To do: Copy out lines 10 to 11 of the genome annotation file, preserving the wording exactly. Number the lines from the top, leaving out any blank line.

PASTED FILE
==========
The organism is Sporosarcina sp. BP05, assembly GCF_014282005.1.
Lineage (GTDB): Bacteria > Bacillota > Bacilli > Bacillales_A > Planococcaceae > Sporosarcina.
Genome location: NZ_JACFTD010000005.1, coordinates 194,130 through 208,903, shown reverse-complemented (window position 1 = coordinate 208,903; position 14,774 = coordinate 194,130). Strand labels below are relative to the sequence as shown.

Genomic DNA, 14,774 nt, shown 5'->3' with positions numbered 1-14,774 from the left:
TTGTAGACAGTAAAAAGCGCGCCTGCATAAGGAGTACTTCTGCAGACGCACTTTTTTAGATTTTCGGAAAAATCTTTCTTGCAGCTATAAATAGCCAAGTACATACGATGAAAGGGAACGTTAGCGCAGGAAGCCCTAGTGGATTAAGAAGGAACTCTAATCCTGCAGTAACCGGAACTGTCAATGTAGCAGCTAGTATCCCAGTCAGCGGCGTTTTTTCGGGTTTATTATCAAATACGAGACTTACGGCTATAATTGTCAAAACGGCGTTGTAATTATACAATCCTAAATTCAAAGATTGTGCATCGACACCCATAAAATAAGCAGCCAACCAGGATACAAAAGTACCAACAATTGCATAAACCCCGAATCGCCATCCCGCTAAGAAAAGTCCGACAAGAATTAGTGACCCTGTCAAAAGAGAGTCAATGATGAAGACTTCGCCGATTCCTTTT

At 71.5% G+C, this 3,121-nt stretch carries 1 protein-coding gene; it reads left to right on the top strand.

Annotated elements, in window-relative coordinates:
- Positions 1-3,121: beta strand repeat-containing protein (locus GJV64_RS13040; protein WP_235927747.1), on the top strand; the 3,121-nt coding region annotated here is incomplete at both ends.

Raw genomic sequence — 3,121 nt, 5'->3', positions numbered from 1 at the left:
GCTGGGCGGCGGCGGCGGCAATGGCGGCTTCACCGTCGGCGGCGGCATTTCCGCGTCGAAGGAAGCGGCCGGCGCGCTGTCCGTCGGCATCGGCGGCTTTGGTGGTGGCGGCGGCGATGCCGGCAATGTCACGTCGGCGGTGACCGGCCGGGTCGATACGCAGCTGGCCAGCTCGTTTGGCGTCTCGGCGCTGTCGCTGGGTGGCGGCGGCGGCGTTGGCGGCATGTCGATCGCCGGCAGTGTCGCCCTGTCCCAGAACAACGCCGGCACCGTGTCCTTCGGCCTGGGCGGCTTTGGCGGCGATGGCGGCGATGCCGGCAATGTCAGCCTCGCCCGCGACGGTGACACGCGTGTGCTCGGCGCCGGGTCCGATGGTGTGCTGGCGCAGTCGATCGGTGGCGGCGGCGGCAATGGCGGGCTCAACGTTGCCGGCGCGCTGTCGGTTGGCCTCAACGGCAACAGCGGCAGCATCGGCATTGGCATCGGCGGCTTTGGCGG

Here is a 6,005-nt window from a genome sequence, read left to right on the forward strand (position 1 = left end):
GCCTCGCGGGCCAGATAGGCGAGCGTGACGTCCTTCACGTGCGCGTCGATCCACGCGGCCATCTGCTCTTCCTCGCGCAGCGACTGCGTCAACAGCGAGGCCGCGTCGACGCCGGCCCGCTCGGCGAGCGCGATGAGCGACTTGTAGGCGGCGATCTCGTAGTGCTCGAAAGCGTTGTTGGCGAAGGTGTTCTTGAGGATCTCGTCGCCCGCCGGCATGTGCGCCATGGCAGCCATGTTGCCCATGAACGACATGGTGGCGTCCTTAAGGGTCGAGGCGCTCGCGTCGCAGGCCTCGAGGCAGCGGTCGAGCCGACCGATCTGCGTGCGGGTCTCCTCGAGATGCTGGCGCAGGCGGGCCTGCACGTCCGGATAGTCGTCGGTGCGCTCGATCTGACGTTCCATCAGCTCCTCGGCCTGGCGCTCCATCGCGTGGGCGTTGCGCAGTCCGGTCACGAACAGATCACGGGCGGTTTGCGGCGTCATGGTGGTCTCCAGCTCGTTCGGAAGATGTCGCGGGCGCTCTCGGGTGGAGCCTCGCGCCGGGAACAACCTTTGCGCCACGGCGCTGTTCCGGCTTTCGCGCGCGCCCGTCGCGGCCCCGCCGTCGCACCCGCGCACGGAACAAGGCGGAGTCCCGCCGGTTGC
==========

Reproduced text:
GCTGGGCGGCGGCGGCGGCAATGGCGGCTTCACCGTCGGCGGCGGCATTTCCGCGTCGAAGGAAGCGGCCGGCGCGCTGTCCGTCGGCATCGGCGGCTTTGGTGGTGGCGGCGGCGATGCCGGCAATGTCACGTCGGCGGTGACCGGCCGGGTCGATACGCAGCTGGCCAGCTCGTTTGGCGTCTCGGCGCTGTCGCTGGGTGGCGGCGGCGGCGTTGGCGGCATGTCGATCGCCGGCAGTGTCGCCCTGTCCCAGAACAACGCCGGCACCGTGTCCTTCGGCCTGGGCGGCTTTGGCGGCGATGGCGGCGATGCCGGCAATGTCAGCCTCGCCCGCGACGGTGACACGCGTGTGCTCGGCGCCGGGTCCGATGGTGTGCTGGCGCAGTCGATCGGTGGCGGCGGCGGCAATGGCGGGCTCAACGTTGCCGGCGCGCTGTCGGTTGGCCTCAACGGCAACAGCGGCAGCATCGGCATTGGCATCGGCGGCTTTGGCGG

Here is a 6,005-nt window from a genome sequence, read left to right on the forward strand (position 1 = left end):